How to improve the accuracy of your website’s analytics

When it comes to measuring a website’s effectiveness, most people’s first point of call is their site’s analytics.  In doing so they’re willing to accept a generic tally for ‘user’ numbers and ‘user activity’. In reality though, this gives limited information to:

  1. Really understand engagement levels of those users
  2. Evaluate how the users came to the site (and what their interest may be)
  3. Create more tailored content to appeal and resonate with them
  4. Enhance the user experience and shorten the buyer journey.

This is because the generic ‘user’ tally is just a total of many different groups of people, each with completely different motives and interests.  What you can’t distinguish from the analytics’ user figures are who these different groups are.  As a result you risk wrongly assuming they’re all potential customers, when in fact they’re not.

A recent example

Here’s a recent example of how analytics can be misleading if taken at face value.  Our team were called in by a large brand to determine what different groups the ‘user’ figures in their website’s analytics represented.  The site also included a customer service portal for existing customers post purchase.

We examined the activity, the sources of different users and core characteristics about them.  It enabled us to identify 3 common groups within the ‘user’ tally of the site’s analytics

  1. Employees of the brand – who were supporting the service portal
  2. Existing customers – visiting information sections of the site, product pages and also the service portal
  3. Ambient browsers (potential customers) – also visiting information sections of the site and product pages.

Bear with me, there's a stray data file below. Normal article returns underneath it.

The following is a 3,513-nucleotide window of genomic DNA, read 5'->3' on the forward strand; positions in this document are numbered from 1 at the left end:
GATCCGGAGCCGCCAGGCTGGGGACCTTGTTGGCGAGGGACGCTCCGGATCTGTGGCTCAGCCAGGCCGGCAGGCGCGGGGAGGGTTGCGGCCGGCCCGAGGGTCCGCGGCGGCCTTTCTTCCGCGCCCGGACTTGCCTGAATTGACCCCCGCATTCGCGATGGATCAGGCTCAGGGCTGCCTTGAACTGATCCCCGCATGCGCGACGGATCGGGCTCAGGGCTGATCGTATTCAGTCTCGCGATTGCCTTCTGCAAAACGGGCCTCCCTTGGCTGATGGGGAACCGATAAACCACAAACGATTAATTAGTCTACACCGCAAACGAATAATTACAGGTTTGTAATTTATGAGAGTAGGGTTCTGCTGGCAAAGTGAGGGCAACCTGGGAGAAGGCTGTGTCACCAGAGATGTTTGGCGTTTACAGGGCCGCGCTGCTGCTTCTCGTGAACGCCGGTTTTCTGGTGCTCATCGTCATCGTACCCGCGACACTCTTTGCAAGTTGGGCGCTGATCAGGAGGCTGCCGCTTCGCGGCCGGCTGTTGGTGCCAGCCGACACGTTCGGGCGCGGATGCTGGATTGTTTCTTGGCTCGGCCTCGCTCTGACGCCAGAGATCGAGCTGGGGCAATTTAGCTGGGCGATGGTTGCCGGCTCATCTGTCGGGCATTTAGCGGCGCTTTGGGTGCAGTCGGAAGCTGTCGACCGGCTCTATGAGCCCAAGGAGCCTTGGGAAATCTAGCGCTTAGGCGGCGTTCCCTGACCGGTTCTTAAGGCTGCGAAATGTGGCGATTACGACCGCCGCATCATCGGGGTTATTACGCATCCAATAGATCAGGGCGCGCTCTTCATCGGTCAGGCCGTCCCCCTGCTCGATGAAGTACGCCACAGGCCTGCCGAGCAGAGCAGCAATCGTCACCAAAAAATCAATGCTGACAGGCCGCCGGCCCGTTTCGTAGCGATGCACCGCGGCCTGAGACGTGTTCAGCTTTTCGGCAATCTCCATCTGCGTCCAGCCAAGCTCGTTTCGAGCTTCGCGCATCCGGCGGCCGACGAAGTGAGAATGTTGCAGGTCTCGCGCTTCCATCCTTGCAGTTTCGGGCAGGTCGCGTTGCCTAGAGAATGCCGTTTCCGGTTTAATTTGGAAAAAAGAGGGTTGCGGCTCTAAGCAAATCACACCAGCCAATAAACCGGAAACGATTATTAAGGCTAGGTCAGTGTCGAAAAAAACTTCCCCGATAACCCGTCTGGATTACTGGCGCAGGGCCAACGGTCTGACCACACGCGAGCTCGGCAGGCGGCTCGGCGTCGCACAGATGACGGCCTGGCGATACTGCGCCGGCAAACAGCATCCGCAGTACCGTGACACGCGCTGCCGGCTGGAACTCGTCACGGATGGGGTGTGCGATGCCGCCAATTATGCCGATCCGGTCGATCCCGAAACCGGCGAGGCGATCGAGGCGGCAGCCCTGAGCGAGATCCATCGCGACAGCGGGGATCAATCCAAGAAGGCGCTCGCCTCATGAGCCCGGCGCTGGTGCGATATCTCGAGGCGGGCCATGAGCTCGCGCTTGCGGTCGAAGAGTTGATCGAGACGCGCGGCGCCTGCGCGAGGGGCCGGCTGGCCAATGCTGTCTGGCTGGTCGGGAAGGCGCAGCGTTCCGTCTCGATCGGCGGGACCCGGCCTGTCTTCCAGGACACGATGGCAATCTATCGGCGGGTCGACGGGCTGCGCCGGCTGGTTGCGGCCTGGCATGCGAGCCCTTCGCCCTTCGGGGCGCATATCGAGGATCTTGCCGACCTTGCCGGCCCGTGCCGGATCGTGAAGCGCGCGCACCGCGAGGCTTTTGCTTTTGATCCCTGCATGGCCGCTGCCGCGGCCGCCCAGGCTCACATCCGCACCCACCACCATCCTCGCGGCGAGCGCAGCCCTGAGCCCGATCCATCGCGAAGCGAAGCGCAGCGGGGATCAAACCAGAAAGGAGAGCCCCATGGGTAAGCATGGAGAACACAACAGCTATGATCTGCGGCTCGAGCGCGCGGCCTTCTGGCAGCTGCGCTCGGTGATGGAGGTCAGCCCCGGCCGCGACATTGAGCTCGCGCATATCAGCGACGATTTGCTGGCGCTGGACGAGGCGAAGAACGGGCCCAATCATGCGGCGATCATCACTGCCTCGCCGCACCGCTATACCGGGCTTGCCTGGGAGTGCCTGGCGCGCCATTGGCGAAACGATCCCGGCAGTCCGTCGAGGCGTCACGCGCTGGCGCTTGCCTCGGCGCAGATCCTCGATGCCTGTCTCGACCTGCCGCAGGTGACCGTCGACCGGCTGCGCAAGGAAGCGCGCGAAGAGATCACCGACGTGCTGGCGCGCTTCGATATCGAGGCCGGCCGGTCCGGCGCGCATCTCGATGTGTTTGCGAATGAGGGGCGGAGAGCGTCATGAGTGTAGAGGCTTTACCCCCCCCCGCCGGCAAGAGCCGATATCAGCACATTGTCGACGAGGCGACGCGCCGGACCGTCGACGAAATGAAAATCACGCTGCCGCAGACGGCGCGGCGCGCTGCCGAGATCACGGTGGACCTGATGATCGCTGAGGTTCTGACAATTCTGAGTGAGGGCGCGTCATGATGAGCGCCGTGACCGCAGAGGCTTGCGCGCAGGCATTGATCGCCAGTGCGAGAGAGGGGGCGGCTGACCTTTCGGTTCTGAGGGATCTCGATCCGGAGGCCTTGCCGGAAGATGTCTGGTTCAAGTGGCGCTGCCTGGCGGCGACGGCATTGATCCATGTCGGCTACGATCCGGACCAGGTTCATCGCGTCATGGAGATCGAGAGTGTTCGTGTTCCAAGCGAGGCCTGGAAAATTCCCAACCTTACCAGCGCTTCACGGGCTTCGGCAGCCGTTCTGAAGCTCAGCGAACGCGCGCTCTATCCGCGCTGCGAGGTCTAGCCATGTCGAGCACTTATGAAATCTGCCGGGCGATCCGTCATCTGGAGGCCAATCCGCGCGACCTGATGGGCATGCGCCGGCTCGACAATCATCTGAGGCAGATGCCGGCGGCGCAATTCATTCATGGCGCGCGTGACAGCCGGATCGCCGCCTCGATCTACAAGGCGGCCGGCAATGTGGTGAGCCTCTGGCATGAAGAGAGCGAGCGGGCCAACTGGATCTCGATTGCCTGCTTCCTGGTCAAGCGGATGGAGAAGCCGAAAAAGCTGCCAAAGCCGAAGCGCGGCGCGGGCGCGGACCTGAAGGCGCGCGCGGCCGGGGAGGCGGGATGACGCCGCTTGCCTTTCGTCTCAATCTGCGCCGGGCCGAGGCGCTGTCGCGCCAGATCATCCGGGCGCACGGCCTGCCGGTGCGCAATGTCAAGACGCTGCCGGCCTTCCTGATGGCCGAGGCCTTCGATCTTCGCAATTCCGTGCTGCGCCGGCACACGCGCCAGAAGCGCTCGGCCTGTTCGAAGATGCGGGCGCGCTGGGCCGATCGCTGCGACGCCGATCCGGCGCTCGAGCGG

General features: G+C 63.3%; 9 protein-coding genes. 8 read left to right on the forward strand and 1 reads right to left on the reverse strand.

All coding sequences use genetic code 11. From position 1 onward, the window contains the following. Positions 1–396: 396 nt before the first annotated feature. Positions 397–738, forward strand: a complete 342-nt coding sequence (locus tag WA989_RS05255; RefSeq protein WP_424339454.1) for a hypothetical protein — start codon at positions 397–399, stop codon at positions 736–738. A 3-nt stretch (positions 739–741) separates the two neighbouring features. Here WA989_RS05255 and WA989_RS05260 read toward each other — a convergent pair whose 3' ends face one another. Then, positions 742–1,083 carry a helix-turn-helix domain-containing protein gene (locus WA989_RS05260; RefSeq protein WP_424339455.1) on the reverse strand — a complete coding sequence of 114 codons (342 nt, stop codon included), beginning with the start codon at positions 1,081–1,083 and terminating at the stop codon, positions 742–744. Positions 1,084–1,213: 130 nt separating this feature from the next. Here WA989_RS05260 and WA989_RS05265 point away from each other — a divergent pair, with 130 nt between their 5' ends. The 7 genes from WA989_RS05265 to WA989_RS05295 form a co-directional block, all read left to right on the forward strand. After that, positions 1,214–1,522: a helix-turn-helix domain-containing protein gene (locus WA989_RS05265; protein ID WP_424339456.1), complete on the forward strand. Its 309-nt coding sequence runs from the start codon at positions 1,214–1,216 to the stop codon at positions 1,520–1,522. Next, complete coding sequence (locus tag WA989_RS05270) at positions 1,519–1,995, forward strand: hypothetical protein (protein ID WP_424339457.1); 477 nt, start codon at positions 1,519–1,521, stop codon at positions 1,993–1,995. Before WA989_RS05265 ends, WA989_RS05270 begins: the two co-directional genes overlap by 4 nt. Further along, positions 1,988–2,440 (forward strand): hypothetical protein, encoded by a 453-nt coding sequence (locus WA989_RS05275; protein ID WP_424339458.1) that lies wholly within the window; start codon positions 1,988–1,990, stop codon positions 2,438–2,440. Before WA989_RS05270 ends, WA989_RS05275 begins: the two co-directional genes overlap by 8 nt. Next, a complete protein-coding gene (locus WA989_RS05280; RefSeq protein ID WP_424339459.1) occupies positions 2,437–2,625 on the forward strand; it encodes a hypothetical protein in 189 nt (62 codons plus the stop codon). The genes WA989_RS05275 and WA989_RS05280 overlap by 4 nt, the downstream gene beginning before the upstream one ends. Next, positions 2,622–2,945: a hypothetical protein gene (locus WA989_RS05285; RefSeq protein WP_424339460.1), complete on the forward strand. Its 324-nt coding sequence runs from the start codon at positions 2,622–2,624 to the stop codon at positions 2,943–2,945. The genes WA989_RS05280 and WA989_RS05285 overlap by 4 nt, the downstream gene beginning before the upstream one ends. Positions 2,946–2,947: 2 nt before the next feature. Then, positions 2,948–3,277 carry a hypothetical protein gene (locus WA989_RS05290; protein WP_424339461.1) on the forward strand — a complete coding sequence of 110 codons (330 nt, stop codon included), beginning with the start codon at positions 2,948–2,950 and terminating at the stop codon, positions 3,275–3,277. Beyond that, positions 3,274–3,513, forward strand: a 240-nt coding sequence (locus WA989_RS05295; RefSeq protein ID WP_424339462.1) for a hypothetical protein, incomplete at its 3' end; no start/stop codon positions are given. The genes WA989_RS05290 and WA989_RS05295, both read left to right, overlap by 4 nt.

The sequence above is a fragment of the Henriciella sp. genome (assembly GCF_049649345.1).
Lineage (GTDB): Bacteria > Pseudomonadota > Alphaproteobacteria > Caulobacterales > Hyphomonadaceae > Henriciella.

In defining these groups we were able to recalibrate the website’s analytics so they could distinguish volumes and behaviour of the 3 distinct groups.

Being more effective with your site and marketing

Going forward the clearer analytics enabled the Brand to be more focused and precise with the management of the site and the marketing campaigns they created to drive traffic to it.  For example, they were able to assess and improve:

  • The quality and appropriateness of the site’s content for the different groups – this prompted them to create dedicated sections for different groups’ interests and clearer signposting
  • Their online advertising in driving prospective customers to the site and improving engagement and bounce rates when they landed.
  • The overall health and user experience of the site


Problems with Google Analytics 5Whilst it is good to regularly check your website’s performance, make sure you understand what lies behind the figures.  Don’t take them at face value if you really need to understand the people behind the numbers and how they relate to your marketing plan’s objectives.

Do drill deeper so you completely understand the different groups your ‘user’ figures represent.  Armed with this knowledge, you are then on a much stronger footing to gain accurate insights from the data and – more importantly – take the right actions to achieve the results you want.

Contact our team if you need help.